Another moment for us to pause and take stock of recognition causes us to enter that heady â€“ no irony or pun intended, here â€“ terrain called the â€œbodyâ€. What happens to the body in such encounters? How do we take account of moments such as empathy, anger, or vulnerability in the context of how it affects a body in the moment of being recognized as either â€œnormativeâ€ or otherwise? Where do we go from here â€“ politically or otherwise â€“ when we address the world of law, the world of psychic struggles, the harsh ways in which we are forced to separate mind and body, to become or be named as falling either in the category of a â€œrationalâ€ subject or an â€œirrationalâ€ aberration? In turning our attention toward theories of recognition, what this conference, amongst the several other aspirations it might have, hopes to address is the split between rationality and irrationality, the rupture between mind and body, as though these things exist outside of one another. The rupture needs to be unearthed, addressed, and troubled â€“ both its violence and its purpose. We are attempting here to link embodiment with theories of recognition as has been done in the realm of critical social theory within the place of, to name a few, feminist theory, queer theory, critical race theory, critical disability studies, Marxist theory, psychoanalysis, Foucauldian instigations that examine power and discipline, law, ethics, and political philosophy. When, in the final analysis, perhaps, does the body become accounted for, if ever in the act of recognizing other as â€œotherâ€, wholly other or absolutely other â€“ either by state-sanctioned violence or in the everydayness of discriminatory practices that prevent subjects from merely being?
It is with these concerns and considerations in mind that the Graduate Student Conference Committee of the Department of Sociology and Equity Studies in Education at the University of Toronto invites you to submit either single paper or panel presentations on the broad topic of recognition, as has been outlined here. The Committee will consider some of the following expansive spaces of inquiry as relevant to the overarching concerns of the conference, but, please also note that the list below is by no means an exhaustive or conclusive one:
â€¢ Recognition in Space, Place, and Time
â€¢ Recognition and Racial Subjectivity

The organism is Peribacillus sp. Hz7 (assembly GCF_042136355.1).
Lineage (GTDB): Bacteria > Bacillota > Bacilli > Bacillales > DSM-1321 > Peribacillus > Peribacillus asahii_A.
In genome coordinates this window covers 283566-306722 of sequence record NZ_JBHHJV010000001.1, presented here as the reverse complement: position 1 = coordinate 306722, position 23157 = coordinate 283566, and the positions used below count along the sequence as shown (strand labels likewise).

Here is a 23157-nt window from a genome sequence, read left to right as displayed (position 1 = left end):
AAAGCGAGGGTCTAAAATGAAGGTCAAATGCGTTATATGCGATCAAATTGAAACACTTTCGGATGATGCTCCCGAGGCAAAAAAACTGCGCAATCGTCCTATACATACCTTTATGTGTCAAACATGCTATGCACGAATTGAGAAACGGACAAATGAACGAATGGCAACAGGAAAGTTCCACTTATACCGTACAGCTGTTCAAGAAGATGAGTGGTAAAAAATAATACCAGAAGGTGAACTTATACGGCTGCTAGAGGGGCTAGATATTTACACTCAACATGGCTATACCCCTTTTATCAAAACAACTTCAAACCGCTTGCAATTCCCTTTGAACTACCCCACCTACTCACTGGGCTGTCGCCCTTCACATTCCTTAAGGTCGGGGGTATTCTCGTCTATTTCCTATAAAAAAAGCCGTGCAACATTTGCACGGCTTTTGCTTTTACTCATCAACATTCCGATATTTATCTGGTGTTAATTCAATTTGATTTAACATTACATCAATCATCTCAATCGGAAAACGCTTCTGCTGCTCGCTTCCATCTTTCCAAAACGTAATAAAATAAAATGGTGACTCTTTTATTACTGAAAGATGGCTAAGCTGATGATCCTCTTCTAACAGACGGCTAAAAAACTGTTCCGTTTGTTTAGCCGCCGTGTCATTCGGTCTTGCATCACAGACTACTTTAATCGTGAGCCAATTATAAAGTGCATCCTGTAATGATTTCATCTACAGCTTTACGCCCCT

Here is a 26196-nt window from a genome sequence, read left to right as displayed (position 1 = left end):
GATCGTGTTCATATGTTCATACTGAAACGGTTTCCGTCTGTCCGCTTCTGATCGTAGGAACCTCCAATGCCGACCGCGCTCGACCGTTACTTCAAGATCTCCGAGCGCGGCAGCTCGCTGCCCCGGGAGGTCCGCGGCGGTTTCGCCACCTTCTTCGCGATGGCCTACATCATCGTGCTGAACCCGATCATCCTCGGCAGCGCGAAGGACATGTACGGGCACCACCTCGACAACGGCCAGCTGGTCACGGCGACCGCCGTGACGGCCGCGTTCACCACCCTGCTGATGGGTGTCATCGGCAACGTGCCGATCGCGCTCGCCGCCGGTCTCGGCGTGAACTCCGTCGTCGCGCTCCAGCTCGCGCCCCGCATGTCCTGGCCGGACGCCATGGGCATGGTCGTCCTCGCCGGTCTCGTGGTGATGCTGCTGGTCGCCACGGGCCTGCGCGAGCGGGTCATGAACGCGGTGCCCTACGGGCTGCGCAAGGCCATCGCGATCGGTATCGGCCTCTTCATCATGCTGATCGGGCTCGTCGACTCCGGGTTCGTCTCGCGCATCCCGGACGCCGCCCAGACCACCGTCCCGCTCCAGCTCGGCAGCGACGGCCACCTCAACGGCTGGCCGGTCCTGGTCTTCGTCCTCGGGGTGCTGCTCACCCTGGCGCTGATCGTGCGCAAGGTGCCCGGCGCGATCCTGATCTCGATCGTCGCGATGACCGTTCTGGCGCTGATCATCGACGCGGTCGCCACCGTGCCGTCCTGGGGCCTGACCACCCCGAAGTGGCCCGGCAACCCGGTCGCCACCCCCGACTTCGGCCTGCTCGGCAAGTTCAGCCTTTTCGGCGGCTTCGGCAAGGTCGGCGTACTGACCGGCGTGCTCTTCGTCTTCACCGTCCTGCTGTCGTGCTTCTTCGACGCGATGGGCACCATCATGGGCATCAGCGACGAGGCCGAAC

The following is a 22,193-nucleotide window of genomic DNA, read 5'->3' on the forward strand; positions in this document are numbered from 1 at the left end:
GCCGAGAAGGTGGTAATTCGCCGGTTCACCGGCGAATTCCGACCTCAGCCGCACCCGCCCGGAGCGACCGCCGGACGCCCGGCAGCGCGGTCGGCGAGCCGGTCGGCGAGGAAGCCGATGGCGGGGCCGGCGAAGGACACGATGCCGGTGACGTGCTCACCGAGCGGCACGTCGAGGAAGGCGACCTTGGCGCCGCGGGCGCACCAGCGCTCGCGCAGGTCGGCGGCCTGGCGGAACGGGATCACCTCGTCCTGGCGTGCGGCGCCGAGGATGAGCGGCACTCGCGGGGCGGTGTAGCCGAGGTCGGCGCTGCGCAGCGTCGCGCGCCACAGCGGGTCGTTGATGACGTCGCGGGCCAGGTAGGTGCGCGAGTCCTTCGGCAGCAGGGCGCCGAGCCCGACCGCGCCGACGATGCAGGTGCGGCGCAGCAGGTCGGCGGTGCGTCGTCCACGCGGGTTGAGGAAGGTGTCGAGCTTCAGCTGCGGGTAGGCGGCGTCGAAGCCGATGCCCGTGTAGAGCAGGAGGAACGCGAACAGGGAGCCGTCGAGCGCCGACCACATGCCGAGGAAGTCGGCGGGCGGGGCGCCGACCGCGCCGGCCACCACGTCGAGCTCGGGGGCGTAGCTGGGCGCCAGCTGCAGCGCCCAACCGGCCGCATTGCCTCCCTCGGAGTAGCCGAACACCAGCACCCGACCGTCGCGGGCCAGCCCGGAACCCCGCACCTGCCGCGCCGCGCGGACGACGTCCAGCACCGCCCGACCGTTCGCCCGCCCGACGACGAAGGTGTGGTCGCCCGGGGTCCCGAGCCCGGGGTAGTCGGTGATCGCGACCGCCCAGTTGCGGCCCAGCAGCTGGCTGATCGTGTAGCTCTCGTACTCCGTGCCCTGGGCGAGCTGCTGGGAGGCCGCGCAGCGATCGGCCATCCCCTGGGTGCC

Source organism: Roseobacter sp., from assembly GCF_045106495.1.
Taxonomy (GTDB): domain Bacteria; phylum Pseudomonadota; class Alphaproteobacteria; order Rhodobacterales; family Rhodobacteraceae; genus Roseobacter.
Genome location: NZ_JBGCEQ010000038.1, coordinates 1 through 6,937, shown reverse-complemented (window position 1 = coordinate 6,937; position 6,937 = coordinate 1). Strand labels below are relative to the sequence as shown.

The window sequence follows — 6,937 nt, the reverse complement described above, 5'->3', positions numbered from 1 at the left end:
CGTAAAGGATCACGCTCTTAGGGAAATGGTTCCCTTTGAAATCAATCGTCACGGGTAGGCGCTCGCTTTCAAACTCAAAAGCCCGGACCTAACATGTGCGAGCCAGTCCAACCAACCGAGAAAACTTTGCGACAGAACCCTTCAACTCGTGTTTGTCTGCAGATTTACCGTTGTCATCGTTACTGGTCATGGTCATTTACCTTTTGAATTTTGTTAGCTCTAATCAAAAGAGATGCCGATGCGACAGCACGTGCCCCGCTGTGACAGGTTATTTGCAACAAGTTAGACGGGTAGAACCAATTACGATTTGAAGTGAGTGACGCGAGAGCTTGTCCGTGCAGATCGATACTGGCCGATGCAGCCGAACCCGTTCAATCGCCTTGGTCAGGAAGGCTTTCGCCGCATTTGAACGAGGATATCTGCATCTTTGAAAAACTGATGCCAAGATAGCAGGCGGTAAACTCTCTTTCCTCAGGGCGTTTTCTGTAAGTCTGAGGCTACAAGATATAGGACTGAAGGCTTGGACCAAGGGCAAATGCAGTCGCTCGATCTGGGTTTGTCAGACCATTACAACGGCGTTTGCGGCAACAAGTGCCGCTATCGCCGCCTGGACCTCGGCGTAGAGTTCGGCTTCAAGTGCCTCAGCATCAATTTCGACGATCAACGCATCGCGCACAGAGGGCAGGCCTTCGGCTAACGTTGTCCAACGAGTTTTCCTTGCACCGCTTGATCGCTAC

â€¢ Recognition and the Engendering of Gender
â€¢ Recognition in Queer Theory
â€¢ Recognition and Bodily Subjectivity in Critical Disability Studies
â€¢ Recognition of the Labour of the Classed Other in a time of Capital
â€¢ Gaze, Discourse, and the Other â€“ Anthropology and Sociology Revisited
â€¢ Recognition and the Body, both proper and general
â€¢ Writing Recognition and Alterity in Literature and the Literary
â€¢ Recognition and the possibility of/for the Social and the Political
â€¢ Theorizing Recognition
â€¢ On a Violence borne of Recognition
â€¢ Annihilation of the Self
â€¢ Recognition at the borders of the Nation-State
â€¢ Recognition, Performance, and Performativity
â€¢ Psychoanalysis and Theories of Recognition
Abstract of no more than 300 words should be sent to email@example.com by Friday, January 23rd, 2009. Graduate students from various disciplines, including but not limited to, Comparative Literature, Sociology, Philosophy, Political Science, Cultural Studies, Film Studies, Anthropology, Education, History, and other fields within the realm of the Humanities and the Social Sciences are highly encouraged to apply. Please observe the following procedures to enable blind peer-review:
1) Attach a short biographical note on a separate page.
2) Do not include your name on the same page as the abstract.
3) Type â€œabstractâ€ in the subject line of your email.
Papers may be given in English or French, with citations in any language.
Ricky Varghese, PhD. candidate (Chair, 2005 â€“ Present)
Anna Kim, PhD, candidate
Laura Thrasher, PhD. candidate
Jijian Voronka, PhD. candidate
Ahmed Ilmi, M.A. candidate
Arendt, H. (1970). On Violence. New York: Harcourt Brace and Company.
Fanon, F. (1967). Black Skins, White Masks. New York: Grove Press.
Levinas, E. (1999). Alterity and Transcendence. (M. B. Smith, Trans.). New York: Columbia University Press.